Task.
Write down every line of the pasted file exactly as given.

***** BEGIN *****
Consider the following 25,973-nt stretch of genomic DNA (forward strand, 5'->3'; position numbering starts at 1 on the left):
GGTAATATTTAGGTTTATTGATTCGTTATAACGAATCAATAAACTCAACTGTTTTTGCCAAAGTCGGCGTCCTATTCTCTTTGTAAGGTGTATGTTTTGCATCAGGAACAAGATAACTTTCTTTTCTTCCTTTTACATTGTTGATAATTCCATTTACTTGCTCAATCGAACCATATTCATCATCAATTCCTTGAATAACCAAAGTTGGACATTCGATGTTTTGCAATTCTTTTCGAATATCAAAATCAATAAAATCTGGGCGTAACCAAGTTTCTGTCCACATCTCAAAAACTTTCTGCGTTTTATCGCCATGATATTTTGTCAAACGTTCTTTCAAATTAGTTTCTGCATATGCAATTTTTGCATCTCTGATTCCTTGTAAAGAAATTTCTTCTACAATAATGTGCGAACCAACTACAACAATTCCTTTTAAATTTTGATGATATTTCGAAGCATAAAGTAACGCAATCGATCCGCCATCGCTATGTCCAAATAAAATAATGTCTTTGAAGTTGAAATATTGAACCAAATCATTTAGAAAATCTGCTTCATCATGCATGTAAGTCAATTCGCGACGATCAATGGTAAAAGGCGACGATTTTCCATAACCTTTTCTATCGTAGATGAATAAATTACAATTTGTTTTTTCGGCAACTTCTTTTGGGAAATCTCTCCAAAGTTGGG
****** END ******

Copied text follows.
Consider the following 25,973-nt stretch of genomic DNA (forward strand, 5'->3'; position numbering starts at 1 on the left):
GGTAATATTTAGGTTTATTGATTCGTTATAACGAATCAATAAACTCAACTGTTTTTGCCAAAGTCGGCGTCCTATTCTCTTTGTAAGGTGTATGTTTTGCATCAGGAACAAGATAACTTTCTTTTCTTCCTTTTACATTGTTGATAATTCCATTTACTTGCTCAATCGAACCATATTCATCATCAATTCCTTGAATAACCAAAGTTGGACATTCGATGTTTTGCAATTCTTTTCGAATATCAAAATCAATAAAATCTGGGCGTAACCAAGTTTCTGTCCACATCTCAAAAACTTTCTGCGTTTTATCGCCATGATATTTTGTCAAACGTTCTTTCAAATTAGTTTCTGCATATGCAATTTTTGCATCTCTGATTCCTTGTAAAGAAATTTCTTCTACAATAATGTGCGAACCAACTACAACAATTCCTTTTAAATTTTGATGATATTTCGAAGCATAAAGTAACGCAATCGATCCGCCATCGCTATGTCCAAATAAAATAATGTCTTTGAAGTTGAAATATTGAACCAAATCATTTAGAAAATCTGCTTCATCATGCATGTAAGTCAATTCGCGACGATCAATGGTAAAAGGCGACGATTTTCCATAACCTTTTCTATCGTAGATGAATAAATTACAATTTGTTTTTTCGGCAACTTCTTTTGGGAAATCTCTCCAAAGTTGGG